Leo's Progress: The Good Stuff

Leelo's Progress: The Good Stuff

Although things have been rough for the past month, before then Leelo was having his best learning and behavior (and happiness) period to date. When Supervisor M called me to consult on details for the progress report below, she giggled and said she'd never had so much fun writing one of these reports. Enjoy the good long snapshot of happy Leelo before we were revisited by sad, pissed off Leelo from days of yore (who had two milestones today: pooping on the bus and hitting a classmate in the face; whom we're hoping to banish with Tylenol meltaways, comfortable undergarments, a working trampoline, and pool-friendly weather; and whom I both hope and hate to hope will be diagnosed with an ear or sinus infection tomorrow so we'll have some idea about why he's so miserable in his own skin).


Student: Leelo Rosenberg
Date of Report: 4/9/08
Supervisor M, MA EdS

In the past year, Leelo has experienced many changes in his instructional program, including a change of placement to a classroom at the Saint Matthews County School at Cielo Azul, an increase in the use of visual supports at home and at school, and a greater emphasis on directly teaching appropriate alternative behaviors to replace aggressive behavior. He is also spending a full day at school.

Leelo has made exceptional progress this year. As his aggressive behavior decreased and his behavior replacement skills developed, he has been able to tolerate more challenging instruction and demands. He currently enjoys a complex and comprehensive instructional program.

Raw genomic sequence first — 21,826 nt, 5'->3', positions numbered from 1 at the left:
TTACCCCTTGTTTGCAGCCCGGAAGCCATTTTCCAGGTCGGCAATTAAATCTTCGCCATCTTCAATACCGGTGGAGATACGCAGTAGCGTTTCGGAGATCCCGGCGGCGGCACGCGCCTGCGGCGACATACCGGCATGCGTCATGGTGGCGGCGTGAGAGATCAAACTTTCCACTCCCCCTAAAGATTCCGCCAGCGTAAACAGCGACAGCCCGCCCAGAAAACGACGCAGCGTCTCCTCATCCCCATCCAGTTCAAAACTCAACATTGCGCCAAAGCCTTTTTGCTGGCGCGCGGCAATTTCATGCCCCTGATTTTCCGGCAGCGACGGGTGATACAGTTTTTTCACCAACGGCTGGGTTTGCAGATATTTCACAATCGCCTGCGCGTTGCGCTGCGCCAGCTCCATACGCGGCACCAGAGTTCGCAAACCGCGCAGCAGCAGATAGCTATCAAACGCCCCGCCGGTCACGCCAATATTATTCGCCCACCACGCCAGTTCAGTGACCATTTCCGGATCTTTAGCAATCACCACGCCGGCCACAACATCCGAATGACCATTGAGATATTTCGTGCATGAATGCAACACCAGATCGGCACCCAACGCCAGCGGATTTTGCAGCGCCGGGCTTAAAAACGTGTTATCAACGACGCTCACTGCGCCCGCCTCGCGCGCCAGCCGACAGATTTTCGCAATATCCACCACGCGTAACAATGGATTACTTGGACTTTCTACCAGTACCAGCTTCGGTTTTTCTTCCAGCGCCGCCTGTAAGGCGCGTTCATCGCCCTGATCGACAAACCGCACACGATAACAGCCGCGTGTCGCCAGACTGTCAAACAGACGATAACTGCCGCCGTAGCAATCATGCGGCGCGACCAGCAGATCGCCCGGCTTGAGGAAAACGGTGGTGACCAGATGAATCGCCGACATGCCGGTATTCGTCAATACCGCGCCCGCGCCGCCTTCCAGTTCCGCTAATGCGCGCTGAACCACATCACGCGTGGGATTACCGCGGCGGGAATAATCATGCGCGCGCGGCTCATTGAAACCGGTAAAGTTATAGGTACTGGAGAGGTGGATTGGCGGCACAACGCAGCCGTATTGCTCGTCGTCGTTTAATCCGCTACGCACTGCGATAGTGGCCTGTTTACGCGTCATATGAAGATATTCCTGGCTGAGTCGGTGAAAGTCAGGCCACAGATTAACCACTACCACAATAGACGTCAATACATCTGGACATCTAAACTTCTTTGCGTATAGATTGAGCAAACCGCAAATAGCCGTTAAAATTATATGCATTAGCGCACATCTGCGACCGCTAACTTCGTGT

Leelo transitioned easily to Room 4 at Cielo Azul. Everyone who knows him will agree: Leelo loves school. The physical layout allows for the outdoor gross motor activity which Leelo so enjoys. The classroom is convenient for working on his functional and academic goals. In September 2008, Leelo quickly learned to follow his individual visual schedule. He currently scans the entire day (at least 15 activities) upon arrival. He consistently checks the schedule when given a name card, and when he doesn’t have a name card- he approaches staff and says “check schedule”. He is currently learning to read a text schedule by fading the pictures and enlarging the text. Leelo also uses a picture schedule at home during ABA therapy.

This year Leelo made progress in independent work. He now consistently does 5 consecutive activities, with 3 to 6 prompts, for up to 25 minutes at home and about 10 minutes at school. The activity trays or shelves are numbered, and he matches a number on his desk with the number on the activity tray or shelf. He can do a variety of activities independently, including puzzles, folder tasks, lacing, and some open-ended tasks like listening to headphones, and playing with trains or a toy piano. At home, he is able to do independent work in a variety of locations, by moving the trays to each location. His parents use the independent work trays when they are busy, and need Leelo to play by himself.

Leelo has also begun to tolerate small group experiences, and one-to-one instruction of new skills in a classroom environment. Previously, Leelo generally mastered new skills mostly in a one-to-one environment using discrete trial methodology at home. This year, Leelo is tolerating one-to-one instruction with a teacher in a noisy, busy class, and he is also participating in group circle time with up to 6 other children. For new skills, he continues to require one-to-one instruction, and to do best with 3 to 5 repetitions of a single skill at once. Contingent, tangible reinforcement is essential.